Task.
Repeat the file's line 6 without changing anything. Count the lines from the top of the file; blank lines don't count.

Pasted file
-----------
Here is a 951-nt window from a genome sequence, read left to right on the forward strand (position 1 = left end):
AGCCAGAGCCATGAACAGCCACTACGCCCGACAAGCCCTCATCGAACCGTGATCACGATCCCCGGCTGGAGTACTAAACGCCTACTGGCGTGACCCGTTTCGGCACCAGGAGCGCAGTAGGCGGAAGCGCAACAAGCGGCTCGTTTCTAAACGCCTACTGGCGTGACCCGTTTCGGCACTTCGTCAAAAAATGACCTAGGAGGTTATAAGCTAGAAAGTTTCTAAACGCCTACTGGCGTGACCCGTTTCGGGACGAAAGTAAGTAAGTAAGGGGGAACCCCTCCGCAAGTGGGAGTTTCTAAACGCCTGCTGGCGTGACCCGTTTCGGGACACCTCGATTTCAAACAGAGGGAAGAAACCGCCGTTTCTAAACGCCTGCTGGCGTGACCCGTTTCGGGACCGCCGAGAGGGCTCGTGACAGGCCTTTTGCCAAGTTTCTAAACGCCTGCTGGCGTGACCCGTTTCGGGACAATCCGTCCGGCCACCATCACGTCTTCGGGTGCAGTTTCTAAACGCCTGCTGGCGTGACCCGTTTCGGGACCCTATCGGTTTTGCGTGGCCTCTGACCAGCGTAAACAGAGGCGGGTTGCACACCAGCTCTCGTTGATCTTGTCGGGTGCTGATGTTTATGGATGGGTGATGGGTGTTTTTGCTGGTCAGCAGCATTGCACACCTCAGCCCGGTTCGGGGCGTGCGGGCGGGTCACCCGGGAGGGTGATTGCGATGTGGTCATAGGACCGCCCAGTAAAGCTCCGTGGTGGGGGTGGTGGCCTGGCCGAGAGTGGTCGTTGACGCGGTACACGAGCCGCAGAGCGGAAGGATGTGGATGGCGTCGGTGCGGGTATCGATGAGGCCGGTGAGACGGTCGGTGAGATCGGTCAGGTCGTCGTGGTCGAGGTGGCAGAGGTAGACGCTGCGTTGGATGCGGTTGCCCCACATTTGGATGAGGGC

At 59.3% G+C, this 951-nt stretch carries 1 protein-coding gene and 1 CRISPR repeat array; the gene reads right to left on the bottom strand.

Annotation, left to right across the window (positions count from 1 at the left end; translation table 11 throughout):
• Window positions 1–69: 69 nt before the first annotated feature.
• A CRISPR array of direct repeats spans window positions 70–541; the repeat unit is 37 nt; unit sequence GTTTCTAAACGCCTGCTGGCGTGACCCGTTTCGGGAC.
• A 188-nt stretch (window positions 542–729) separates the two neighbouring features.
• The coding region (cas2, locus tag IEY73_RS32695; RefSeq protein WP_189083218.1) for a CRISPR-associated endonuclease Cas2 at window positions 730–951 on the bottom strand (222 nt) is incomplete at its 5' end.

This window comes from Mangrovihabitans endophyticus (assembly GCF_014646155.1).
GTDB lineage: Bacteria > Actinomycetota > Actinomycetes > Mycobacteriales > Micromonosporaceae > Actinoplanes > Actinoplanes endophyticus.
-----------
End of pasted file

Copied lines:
• A CRISPR array of direct repeats spans window positions 70–541; the repeat unit is 37 nt; unit sequence GTTTCTAAACGCCTGCTGGCGTGACCCGTTTCGGGAC.